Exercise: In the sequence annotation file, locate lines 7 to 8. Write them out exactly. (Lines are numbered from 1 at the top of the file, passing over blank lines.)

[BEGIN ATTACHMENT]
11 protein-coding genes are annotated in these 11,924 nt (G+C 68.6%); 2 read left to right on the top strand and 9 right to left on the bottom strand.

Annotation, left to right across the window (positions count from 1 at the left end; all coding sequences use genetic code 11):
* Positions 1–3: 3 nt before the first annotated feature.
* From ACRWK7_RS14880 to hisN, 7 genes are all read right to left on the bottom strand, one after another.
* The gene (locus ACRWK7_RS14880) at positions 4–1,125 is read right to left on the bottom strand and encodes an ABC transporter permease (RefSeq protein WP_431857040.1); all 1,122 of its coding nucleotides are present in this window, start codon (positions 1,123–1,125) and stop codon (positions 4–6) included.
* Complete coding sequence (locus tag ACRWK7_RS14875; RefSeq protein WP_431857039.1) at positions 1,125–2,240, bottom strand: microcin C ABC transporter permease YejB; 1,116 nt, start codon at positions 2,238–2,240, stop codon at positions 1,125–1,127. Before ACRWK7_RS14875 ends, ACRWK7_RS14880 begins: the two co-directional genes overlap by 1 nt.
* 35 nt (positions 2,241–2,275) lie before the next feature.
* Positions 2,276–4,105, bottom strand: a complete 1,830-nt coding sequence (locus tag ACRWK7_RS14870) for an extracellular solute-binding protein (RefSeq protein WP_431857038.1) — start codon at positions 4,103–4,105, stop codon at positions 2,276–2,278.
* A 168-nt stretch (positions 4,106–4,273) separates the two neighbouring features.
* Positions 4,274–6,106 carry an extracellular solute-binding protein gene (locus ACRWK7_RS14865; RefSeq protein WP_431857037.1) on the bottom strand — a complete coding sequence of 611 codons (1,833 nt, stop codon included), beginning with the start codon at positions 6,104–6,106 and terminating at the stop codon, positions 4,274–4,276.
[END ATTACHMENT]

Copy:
* 35 nt (positions 2,241–2,275) lie before the next feature.
* Positions 2,276–4,105, bottom strand: a complete 1,830-nt coding sequence (locus tag ACRWK7_RS14870) for an extracellular solute-binding protein (RefSeq protein WP_431857038.1) — start codon at positions 4,103–4,105, stop codon at positions 2,276–2,278.